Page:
configuring the second plurality of logs of the second log queue into a second linked list.
6. The method of claim 1 further comprising:
ordering each of the first plurality of logs and each of the second plurality of logs in the stream chronologically.
7. The method of claim 1 wherein the first processing resource includes a first virtual processor, and wherein the second processing resource includes a second virtual processor.
8. A computer readable storage device storing computer-executable instructions that, when executed by a computer system, perform a method in a process executing on the computer system, the method comprising:
executing a first log request on a first execution context on a first processing resource allocated to the process;
adding a first log for at least one of testing, diagnostics, profiling, and debugging, the first log associated with the first log request into a first head log of a first plurality of logs of a first log queue corresponding to the first processing resource to ensure that execution contexts of the process do not access the first plurality of logs other than the first head log in the first log queue;
executing a second log request on a second execution context on a second processing resource allocated to the process; and
adding a second log for at least one of testing, diagnostics, profiling, and debugging, the second log associated with the second log request into a second head log of a second plurality of logs of a second log queue corresponding to the second processing resource to ensure that execution contexts of the process do not access the second plurality of logs other than the second head log in the second log queue;
flushing the first plurality of logs of the first log queue except the first head log into a stream; and
flushing the second plurality of logs of the second log queue except the second head log into the stream.
9. The computer readable storage device of claim 8, the method further comprising:
storing first log information generated in response to executing the first log request on the first execution context into the first log; and
storing second log information generated in response to executing the second log request on the second execution context into the second log.
10. The computer readable storage device of claim 8, the method further comprising:
adding the first log into the first head log in a first linked list of the first plurality of logs in the first log queue;
adding the second log into the first head log of a second linked list of the second plurality of logs in the second log queue.
11. The computer readable storage device of claim 8, the method further comprising:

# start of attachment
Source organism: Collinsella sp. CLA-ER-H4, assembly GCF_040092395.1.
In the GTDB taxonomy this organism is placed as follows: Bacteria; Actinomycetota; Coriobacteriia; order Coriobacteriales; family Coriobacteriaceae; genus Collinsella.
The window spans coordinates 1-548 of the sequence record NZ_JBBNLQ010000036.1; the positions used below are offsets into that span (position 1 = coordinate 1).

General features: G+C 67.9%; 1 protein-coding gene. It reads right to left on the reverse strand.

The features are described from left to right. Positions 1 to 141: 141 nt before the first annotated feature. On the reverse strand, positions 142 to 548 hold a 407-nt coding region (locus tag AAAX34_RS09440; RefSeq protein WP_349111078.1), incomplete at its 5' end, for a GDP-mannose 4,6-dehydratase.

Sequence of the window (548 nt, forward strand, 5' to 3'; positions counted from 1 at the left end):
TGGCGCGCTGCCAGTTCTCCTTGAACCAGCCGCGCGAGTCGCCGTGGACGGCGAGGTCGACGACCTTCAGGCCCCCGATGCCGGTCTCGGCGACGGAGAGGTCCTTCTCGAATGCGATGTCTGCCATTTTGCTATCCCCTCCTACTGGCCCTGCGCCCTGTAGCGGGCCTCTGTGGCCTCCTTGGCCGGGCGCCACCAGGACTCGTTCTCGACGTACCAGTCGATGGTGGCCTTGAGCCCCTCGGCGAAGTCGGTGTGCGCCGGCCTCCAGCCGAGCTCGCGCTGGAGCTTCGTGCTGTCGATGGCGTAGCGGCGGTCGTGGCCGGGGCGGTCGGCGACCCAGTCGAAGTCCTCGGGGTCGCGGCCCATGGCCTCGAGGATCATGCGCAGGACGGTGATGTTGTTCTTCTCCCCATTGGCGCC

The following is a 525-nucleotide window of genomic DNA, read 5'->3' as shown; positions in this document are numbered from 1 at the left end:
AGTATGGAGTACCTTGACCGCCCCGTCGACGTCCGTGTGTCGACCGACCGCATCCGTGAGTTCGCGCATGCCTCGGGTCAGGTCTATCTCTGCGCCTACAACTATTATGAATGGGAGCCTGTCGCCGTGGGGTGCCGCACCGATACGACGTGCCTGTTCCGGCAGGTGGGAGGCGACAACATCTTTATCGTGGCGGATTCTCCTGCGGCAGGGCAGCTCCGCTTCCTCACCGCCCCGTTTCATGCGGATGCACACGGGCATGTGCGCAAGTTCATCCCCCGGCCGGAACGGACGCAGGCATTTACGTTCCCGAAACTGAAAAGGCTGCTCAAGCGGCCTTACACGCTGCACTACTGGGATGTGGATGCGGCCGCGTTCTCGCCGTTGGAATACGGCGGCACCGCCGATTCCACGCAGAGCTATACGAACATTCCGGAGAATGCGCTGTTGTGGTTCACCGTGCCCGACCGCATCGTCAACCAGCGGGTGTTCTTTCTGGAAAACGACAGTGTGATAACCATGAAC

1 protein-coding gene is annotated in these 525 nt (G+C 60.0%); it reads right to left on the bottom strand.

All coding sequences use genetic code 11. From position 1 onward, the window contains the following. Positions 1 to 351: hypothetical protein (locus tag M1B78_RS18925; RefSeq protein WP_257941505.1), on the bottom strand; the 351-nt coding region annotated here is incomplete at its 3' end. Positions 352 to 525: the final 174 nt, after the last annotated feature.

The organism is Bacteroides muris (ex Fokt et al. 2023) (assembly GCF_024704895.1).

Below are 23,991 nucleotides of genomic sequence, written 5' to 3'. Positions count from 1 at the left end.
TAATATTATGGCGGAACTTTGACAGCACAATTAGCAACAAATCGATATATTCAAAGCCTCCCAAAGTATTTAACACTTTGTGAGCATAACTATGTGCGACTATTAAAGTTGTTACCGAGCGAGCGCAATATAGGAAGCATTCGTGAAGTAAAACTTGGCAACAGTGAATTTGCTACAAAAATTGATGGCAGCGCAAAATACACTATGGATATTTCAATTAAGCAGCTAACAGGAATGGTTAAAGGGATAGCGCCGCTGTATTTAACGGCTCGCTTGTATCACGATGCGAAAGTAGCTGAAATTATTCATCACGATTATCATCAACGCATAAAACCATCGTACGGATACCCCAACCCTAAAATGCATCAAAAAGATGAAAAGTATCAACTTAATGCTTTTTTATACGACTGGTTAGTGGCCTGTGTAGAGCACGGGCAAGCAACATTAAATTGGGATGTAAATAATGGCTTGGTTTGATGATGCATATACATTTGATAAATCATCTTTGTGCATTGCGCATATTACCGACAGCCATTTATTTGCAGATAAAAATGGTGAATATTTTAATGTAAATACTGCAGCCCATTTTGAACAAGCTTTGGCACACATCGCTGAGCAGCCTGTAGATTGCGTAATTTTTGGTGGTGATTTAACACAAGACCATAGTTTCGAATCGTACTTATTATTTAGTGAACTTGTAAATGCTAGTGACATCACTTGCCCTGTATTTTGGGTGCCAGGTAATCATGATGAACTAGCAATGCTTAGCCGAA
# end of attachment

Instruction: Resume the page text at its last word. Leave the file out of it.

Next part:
executing a third log request on the first execution context on the first processing resource;
adding a third log associated with the third log request into the first log queue as the first head log; and
converting the first log into a first head-next log in the first linked list.
12. The computer readable storage device of claim 11, the method further comprising:
executing a fourth log request on the second execution context on the second processing resource;
adding a fourth log associated with the fourth log request into the second log queue as the second head log; and
converting the second log into a second head-next log in the second linked list.
13. A method performed by a process executing on a computer system comprising:
for each of a plurality of processing resources allocated to the process:
creating a log queue having a plurality of logs, each respective one of the plurality of logs including respective log information associated with a respective log request, the log information for at least one of testing, diagnostics, profiling, and debugging;
storing the respective log information into a head log of the plurality of logs in response to the respective log request; and
periodically flushing all of the plurality of logs in the log queue, except for the head log to avoid a race condition between the logging and the flushing, into a stream for the at least one of testing, diagnostics, profiling, and debugging prior to the process completing.
14. The method of claim 13 further comprising:
for each of the plurality of processing resources allocated to the process:
detecting the respective log requests; and
creating a respective one of the plurality of logs for each of the respective log requests.
15. The method of claim 13 further comprising:
for each of the plurality of processing resources allocated to the process:
including respective synchronization information in respective ones of the plurality of logs.
16. The method of claim 15 further comprising:
ordering each log in the stream chronologically using the synchronization information of each of the logs in the stream.
17. The method of claim 13 wherein each of the plurality of processing resources includes a respective virtual processor.